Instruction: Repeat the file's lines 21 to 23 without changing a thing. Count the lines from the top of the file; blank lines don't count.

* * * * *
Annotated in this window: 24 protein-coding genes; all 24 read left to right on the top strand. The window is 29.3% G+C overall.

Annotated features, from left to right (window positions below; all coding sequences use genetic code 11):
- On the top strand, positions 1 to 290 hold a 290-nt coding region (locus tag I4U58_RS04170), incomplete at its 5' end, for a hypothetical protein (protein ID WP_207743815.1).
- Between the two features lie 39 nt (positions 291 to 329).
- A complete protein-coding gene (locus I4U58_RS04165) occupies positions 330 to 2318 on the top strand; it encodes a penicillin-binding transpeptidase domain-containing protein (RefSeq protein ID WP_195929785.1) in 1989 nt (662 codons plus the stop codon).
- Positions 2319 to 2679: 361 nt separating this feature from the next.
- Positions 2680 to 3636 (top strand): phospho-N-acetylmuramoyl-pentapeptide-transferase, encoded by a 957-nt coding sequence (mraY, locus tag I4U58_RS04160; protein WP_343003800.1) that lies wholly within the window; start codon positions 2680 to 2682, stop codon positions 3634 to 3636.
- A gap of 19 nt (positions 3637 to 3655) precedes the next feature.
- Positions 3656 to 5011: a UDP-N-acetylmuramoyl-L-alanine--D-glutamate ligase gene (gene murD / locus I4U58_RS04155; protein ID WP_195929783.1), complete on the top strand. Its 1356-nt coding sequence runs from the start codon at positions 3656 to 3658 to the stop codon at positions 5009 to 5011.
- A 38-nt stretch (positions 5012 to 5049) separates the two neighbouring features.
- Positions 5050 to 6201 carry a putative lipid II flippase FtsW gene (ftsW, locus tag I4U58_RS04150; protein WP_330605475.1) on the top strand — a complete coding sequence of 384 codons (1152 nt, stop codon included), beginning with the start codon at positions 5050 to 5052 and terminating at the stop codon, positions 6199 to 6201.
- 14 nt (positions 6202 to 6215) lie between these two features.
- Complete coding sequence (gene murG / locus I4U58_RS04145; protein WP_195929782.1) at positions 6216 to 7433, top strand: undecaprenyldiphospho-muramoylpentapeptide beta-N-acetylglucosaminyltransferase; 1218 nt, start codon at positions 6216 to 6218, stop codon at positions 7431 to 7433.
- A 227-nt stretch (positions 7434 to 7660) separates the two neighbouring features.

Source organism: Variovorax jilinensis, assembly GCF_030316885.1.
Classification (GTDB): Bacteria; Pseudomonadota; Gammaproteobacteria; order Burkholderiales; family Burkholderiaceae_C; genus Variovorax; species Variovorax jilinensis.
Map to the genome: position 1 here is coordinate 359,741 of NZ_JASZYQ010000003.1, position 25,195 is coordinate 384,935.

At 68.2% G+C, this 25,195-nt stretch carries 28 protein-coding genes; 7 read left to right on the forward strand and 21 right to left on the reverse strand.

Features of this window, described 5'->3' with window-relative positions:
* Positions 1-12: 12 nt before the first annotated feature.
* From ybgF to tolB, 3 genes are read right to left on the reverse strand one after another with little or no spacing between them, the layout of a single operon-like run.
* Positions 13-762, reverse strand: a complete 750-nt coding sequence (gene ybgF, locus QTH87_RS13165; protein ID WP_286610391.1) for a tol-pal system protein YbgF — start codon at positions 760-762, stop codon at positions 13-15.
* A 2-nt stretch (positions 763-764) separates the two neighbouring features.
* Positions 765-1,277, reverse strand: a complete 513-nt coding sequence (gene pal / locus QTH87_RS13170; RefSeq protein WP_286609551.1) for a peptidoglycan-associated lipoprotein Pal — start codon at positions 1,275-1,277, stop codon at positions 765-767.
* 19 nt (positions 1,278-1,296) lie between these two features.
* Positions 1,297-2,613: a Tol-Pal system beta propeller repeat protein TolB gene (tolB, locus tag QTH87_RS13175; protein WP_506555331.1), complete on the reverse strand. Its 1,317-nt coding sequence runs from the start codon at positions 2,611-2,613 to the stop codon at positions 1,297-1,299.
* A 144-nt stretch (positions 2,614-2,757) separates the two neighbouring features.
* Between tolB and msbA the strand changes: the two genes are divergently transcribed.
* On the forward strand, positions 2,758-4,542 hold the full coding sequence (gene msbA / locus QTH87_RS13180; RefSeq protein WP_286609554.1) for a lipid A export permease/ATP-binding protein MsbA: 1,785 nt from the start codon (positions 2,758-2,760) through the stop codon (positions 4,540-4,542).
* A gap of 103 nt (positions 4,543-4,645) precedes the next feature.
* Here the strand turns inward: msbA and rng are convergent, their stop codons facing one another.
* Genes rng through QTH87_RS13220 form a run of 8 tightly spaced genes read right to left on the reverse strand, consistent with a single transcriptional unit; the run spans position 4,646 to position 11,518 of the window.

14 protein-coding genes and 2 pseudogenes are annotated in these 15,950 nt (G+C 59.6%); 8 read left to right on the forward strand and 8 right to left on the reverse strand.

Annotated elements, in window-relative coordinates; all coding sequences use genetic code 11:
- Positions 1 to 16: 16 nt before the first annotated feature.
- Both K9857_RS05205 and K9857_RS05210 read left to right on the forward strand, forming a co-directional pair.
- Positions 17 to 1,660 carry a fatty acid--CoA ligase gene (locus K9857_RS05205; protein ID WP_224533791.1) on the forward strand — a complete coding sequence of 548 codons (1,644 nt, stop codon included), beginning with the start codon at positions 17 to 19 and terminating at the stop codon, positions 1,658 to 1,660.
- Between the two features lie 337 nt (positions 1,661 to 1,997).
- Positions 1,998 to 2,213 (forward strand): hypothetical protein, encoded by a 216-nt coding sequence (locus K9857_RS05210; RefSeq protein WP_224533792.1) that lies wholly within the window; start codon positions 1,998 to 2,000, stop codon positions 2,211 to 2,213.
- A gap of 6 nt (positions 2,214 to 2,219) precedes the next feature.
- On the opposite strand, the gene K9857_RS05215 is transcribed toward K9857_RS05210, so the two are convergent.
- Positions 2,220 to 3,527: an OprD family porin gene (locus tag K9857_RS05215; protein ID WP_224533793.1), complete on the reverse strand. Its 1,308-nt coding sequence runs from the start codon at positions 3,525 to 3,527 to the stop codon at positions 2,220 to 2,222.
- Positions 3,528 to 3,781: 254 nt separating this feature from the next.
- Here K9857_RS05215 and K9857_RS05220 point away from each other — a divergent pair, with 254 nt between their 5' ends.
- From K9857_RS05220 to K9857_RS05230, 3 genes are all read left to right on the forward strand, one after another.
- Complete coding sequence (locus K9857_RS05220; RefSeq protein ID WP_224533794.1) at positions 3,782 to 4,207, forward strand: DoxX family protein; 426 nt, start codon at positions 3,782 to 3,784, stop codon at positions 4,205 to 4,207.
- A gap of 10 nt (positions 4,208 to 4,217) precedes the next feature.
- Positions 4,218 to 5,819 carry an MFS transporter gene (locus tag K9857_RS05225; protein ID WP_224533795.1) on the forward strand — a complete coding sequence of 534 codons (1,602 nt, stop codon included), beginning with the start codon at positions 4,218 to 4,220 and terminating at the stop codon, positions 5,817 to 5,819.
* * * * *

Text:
* From ybgF to tolB, 3 genes are read right to left on the reverse strand one after another with little or no spacing between them, the layout of a single operon-like run.
* Positions 13-762, reverse strand: a complete 750-nt coding sequence (gene ybgF, locus QTH87_RS13165; protein ID WP_286610391.1) for a tol-pal system protein YbgF — start codon at positions 760-762, stop codon at positions 13-15.
* A 2-nt stretch (positions 763-764) separates the two neighbouring features.